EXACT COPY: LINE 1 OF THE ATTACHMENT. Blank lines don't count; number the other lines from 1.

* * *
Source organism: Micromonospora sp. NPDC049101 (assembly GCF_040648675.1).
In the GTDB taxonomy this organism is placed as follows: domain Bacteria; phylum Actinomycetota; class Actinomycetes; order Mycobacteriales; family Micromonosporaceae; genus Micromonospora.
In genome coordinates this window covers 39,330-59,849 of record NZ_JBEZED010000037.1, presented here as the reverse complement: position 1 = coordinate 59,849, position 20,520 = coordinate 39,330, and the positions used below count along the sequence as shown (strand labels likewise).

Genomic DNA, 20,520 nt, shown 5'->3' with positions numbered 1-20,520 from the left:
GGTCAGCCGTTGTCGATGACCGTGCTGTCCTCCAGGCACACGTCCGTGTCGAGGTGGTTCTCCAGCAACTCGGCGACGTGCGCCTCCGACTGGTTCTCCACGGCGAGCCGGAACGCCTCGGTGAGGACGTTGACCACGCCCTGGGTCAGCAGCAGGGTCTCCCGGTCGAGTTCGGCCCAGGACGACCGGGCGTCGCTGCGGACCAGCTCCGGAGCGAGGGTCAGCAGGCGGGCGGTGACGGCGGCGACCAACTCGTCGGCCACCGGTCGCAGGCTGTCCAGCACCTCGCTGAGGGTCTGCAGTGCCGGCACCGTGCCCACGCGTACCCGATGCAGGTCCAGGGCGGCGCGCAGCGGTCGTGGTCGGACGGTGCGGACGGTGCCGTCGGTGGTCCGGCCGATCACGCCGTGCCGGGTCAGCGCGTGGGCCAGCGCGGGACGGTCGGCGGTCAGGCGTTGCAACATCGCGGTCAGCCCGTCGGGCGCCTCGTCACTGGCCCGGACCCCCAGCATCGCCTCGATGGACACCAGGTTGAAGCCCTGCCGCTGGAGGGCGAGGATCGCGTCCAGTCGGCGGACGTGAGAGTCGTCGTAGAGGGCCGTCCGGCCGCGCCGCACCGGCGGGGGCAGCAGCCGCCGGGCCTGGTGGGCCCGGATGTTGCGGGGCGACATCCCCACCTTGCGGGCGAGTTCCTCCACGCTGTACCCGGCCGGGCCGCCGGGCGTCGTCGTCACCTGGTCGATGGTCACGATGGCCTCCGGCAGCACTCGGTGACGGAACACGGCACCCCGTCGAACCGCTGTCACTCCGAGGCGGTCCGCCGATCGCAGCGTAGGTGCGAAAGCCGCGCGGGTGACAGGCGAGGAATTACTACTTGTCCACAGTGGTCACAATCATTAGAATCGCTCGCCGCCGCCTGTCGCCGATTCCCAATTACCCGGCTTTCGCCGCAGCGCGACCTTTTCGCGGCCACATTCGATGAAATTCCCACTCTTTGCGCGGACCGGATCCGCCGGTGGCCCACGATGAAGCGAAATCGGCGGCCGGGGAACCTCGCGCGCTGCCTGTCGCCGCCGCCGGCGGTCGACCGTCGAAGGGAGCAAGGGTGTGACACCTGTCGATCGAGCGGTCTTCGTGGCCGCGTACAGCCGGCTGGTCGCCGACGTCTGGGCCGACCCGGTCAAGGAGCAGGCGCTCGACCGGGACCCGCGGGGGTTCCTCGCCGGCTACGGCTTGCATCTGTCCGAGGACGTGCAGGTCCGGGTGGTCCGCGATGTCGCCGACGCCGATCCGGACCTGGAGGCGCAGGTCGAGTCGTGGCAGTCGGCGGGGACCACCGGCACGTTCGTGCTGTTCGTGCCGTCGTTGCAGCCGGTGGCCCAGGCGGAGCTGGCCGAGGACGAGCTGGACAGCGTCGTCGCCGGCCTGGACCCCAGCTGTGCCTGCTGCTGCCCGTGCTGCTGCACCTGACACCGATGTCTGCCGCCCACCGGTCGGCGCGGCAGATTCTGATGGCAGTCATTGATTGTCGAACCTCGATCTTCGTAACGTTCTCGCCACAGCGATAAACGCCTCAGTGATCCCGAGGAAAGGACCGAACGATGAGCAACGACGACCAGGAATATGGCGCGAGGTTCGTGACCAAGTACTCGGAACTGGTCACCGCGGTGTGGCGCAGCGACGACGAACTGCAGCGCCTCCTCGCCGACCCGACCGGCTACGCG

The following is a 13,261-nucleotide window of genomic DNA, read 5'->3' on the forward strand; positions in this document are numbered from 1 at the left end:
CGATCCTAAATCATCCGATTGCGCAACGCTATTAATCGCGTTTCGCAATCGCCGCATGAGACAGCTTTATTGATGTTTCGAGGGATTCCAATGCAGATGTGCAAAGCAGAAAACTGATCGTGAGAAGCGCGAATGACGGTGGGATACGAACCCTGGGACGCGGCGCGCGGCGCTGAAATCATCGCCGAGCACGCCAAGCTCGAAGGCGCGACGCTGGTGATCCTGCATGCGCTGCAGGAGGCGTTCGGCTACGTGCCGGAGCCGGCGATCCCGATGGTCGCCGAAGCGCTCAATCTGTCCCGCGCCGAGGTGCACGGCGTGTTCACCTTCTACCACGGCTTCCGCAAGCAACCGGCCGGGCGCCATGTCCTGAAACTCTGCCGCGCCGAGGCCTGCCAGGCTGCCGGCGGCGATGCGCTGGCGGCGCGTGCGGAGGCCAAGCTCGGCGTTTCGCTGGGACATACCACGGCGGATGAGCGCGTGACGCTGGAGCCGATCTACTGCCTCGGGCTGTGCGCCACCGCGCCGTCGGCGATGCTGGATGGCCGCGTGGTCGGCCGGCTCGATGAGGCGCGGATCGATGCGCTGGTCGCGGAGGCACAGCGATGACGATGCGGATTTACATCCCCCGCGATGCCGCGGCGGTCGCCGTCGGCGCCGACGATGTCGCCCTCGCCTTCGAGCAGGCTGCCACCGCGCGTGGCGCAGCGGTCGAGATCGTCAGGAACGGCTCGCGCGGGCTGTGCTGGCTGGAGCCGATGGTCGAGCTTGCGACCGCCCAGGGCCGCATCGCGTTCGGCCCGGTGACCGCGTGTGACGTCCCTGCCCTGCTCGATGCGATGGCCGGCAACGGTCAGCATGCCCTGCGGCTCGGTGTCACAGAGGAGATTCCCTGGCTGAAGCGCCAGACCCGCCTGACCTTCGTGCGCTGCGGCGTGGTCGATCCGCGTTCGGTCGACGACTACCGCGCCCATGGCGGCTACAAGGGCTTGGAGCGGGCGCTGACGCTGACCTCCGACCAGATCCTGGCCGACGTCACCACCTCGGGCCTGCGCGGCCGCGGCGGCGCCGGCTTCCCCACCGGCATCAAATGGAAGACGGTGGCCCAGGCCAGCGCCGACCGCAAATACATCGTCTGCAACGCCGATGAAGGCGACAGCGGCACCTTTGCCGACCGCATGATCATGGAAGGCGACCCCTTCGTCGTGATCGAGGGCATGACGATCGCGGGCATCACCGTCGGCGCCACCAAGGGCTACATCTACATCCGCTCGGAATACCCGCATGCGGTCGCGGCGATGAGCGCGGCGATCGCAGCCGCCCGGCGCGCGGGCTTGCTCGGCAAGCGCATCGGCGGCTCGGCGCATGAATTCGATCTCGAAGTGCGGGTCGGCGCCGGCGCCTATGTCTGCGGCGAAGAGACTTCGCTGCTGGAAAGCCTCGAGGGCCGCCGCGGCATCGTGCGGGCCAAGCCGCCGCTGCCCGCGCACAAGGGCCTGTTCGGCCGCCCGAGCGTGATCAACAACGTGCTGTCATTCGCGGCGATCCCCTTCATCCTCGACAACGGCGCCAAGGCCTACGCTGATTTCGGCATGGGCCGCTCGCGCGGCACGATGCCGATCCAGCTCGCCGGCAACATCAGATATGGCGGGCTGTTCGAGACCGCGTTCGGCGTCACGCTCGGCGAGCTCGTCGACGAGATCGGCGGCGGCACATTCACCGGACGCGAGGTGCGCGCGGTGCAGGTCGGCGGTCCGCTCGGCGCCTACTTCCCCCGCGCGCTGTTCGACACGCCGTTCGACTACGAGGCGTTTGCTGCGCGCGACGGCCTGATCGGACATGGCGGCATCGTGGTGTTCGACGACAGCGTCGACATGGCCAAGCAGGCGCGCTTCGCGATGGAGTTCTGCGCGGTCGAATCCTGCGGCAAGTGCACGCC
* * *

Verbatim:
Source organism: Micromonospora sp. NPDC049101 (assembly GCF_040648675.1).